Welcome to Mellow's Log Cabin. This blog's purpose is to supply information on a diversity of American southern music - ranging from country, blues, old-time and folk to R&B, rock'n'roll and rockabilly. I regularly present my research results about artists, labels, shows and also give guest writers a chance to publish their texts here on occasion.

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Wednesday, February 4, 2009

Something about Dennis Herrold #2

Some weeks ago, I posted a write-up about Dennis Herrold. After some more research and getting material from Bill Millar, published in "That'll Flat Git It!", I worked out a new biography:

Dennis Herrold, one of the most obscure persons in rockabilly music, recorded all in all four great songs at the Imperial studios, but let us begin right at the start: in an interview with Bill Millar, Willis "Dub" Dickerson, a friend of Herrold's, stated that Herrold was just about as old as he, so our unknown musician was born around 1927 or 1928. Herrold was married with Erma Lee Herrold and lived by the time of his musical career in Dallas, Texas. On October 17, 1957, Herrold cut four songs for Imperial Records. Two of them, "Hip Hip Baby" b/w "Make With The Lovin'", were released in January 1958. "You Arouse My Curiosity" and "Don't Push Away" plus an alternative cut of "Hip Hip Baby" were not originally released, later "You Arouse My Curiosity" was first featured in 1997 on the Bear Family release "That'll FLat Git It!, Vol.12". All songs Herrold recorded were written by Dub Dickerson, who also penned "Stood Up" with Herrold's wife Erma Lee. It was recorded by Ricky Nelson and hit #2 on the national charts. Herrold vanished from the music scene after his one recording session and nobody has heard anything about him again. Dub Dickerson said: "I know I met Dennis first but I haven't been in touch with him for years and I don't know if he's still alive". Dickerson also noted, that Herrold was more famous to him as a guitarrist, but not as a singer.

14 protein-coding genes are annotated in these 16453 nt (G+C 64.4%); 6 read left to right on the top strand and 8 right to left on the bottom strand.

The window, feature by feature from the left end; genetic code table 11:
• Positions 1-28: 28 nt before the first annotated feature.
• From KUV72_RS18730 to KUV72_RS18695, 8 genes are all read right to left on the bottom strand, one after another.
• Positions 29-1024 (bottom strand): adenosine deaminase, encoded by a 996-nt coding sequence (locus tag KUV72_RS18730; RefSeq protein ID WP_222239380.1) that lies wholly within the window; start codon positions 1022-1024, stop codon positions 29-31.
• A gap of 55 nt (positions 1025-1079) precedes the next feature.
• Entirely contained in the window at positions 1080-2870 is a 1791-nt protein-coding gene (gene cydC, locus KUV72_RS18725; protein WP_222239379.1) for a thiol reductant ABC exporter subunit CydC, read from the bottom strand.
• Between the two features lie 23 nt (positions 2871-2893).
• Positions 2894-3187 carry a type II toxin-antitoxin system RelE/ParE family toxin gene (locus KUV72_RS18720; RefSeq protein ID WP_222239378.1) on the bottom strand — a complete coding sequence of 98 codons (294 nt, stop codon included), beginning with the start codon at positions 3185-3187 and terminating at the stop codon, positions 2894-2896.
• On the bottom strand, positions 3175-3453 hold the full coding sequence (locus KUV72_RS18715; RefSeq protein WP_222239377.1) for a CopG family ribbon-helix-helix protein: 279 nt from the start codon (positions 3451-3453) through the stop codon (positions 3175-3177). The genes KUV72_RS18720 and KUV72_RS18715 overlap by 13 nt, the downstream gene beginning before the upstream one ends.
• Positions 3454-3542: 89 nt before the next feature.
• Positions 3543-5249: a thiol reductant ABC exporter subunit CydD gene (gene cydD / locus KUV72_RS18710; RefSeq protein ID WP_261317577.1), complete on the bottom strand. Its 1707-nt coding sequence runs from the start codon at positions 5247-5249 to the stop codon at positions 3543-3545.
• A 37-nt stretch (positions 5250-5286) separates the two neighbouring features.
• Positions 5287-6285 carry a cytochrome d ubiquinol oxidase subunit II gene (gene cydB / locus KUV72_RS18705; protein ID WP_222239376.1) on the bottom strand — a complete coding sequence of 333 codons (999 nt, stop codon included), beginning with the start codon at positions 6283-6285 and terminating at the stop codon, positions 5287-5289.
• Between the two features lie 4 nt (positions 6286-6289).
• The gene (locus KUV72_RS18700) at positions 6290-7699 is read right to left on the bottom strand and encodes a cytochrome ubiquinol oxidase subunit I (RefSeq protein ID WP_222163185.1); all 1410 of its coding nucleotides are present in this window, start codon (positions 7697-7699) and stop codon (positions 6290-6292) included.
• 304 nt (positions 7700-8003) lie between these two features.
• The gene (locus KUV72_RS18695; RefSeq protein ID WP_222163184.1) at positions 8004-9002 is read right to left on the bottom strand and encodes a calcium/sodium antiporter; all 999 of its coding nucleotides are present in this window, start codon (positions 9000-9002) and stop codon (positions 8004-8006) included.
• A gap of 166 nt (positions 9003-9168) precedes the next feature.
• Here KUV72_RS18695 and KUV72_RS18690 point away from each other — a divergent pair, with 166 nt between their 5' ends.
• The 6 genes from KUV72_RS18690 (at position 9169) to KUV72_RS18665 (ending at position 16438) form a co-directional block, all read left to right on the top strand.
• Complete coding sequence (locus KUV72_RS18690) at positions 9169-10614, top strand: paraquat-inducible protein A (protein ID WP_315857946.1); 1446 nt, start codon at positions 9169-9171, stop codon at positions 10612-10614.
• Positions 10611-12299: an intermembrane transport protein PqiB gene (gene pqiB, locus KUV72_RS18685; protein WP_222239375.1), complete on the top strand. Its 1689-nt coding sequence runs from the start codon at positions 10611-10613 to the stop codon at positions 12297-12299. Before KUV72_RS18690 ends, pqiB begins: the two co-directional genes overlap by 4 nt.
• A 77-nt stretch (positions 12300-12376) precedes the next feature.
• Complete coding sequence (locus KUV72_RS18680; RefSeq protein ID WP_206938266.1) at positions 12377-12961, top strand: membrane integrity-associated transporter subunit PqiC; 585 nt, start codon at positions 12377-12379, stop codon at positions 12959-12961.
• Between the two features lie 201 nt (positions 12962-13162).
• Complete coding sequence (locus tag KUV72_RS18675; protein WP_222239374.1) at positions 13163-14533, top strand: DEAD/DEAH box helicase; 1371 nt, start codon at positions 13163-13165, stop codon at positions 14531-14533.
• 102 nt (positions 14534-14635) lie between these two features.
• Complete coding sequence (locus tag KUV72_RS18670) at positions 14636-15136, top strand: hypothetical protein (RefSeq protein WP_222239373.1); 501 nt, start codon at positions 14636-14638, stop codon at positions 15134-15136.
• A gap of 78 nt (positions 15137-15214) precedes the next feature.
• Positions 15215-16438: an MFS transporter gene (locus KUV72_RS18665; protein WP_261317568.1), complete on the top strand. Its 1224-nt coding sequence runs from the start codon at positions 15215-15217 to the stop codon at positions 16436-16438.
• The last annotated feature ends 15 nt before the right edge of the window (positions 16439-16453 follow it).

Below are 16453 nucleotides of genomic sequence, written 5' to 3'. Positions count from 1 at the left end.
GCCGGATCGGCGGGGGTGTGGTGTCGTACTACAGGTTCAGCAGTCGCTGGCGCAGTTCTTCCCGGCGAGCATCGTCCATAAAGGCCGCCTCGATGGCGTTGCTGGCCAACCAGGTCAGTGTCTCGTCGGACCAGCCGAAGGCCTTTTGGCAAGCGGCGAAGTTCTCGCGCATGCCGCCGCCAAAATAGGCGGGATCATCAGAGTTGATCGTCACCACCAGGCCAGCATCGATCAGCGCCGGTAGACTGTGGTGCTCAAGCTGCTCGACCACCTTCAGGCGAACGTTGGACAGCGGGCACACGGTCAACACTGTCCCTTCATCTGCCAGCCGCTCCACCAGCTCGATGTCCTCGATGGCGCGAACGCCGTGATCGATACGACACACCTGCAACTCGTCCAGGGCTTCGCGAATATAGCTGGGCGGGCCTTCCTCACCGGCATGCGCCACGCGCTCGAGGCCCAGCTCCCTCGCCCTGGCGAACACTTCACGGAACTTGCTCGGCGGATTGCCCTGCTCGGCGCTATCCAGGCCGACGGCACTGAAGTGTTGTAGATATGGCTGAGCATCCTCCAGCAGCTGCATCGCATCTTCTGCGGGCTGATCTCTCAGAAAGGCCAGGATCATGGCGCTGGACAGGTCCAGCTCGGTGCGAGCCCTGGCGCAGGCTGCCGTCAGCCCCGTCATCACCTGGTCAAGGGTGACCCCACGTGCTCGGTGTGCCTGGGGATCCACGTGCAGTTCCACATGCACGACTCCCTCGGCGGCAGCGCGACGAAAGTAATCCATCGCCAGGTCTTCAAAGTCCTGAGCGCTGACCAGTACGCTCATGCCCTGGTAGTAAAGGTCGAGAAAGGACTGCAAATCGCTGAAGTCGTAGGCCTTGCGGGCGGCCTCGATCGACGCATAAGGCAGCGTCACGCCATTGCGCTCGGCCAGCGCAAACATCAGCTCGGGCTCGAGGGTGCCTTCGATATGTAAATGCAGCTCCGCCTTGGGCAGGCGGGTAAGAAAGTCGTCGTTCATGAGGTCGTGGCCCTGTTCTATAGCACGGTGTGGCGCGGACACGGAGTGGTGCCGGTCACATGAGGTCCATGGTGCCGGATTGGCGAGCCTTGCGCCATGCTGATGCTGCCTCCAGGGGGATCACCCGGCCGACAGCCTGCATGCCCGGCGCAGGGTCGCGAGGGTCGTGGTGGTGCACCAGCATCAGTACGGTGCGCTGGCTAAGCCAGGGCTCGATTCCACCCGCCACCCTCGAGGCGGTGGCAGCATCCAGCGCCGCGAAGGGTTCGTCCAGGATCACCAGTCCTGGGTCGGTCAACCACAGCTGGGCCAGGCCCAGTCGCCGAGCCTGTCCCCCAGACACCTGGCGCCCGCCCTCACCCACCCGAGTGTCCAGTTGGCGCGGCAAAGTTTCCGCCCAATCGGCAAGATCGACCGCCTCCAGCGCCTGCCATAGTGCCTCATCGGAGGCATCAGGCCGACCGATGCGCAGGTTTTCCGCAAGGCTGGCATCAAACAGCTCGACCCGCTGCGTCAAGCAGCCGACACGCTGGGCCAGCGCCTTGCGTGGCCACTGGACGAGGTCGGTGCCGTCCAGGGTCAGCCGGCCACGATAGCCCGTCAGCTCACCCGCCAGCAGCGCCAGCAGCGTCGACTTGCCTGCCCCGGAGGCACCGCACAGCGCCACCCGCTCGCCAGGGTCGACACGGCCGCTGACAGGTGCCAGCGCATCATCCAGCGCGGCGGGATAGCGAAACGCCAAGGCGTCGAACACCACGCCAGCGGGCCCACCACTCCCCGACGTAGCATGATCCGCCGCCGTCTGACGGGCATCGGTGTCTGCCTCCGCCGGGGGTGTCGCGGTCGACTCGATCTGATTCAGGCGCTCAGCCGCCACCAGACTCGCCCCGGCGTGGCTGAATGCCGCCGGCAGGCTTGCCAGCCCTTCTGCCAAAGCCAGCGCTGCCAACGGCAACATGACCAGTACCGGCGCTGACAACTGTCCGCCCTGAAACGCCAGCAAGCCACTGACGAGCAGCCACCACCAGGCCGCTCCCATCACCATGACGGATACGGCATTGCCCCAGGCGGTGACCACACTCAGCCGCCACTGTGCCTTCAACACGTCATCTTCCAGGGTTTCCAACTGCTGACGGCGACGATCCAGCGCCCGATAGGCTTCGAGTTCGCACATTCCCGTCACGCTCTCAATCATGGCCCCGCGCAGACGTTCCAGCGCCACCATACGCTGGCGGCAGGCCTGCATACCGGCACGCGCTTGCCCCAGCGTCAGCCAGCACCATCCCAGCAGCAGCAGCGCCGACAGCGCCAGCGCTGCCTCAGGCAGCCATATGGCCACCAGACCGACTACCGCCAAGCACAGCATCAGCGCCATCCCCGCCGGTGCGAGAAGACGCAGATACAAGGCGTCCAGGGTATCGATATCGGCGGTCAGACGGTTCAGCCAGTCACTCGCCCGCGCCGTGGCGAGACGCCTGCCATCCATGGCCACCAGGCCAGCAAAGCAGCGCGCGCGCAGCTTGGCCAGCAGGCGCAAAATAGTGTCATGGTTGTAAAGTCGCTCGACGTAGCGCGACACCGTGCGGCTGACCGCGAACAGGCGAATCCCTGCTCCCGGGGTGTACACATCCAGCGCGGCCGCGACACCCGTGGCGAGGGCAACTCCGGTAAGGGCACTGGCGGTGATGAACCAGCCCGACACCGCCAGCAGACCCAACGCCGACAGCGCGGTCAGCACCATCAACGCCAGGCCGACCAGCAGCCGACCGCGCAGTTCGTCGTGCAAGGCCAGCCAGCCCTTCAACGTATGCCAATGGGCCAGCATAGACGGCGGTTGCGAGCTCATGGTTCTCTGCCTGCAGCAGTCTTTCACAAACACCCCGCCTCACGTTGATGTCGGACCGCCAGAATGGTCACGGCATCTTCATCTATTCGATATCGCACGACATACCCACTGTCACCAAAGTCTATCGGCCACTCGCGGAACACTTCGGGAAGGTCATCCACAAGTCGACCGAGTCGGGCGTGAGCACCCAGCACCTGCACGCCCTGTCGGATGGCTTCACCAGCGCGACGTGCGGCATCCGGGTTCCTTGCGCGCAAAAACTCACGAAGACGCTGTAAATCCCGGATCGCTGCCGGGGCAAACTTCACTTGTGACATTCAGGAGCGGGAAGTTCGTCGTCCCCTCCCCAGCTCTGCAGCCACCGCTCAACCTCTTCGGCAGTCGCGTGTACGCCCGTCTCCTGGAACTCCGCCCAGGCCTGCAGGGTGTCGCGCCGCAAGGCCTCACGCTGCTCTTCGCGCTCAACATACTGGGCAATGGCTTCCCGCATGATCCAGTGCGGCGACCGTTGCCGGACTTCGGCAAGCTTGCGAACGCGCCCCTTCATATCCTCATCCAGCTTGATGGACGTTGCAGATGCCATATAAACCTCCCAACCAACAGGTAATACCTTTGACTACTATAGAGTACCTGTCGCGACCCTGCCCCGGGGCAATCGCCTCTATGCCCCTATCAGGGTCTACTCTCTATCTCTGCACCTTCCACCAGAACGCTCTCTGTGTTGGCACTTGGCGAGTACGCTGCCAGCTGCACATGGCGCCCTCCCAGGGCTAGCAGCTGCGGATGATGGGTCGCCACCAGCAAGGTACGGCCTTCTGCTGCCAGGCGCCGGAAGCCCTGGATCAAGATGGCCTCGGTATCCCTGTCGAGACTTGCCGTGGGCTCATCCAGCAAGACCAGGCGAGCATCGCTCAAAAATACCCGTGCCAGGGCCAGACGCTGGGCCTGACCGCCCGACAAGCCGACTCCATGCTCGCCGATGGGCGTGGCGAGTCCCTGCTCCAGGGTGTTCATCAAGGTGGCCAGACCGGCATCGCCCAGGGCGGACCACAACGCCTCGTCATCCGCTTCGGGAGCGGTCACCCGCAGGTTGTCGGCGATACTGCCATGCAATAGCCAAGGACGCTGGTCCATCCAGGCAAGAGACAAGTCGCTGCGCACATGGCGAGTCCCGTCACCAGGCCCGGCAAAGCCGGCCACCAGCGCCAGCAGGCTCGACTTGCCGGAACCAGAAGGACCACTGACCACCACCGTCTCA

That's all I know about Herrold. The interview with Dub Dickerson was made on Febuary 22, 1997 by Bill Millar. Thanks to Mr. Millar providing us with such details about Herrold's obscure career. If you 've got questions, corrections or additions, please feel free to contact me.

1 comment:

Zoomer Roberts said...

Dennis was playing bars in El Paso, Texas, in the 1960s and 1970s. I don't remember him well, but some of the old-timers do. You might want to talk to Richie Delgado at Richie's Drum Exchange (915-231-9800) or Hank Telford (915-757-1851). Hope this helps.

Zoomer Roberts
El Paso, Texas
raybob51@att.net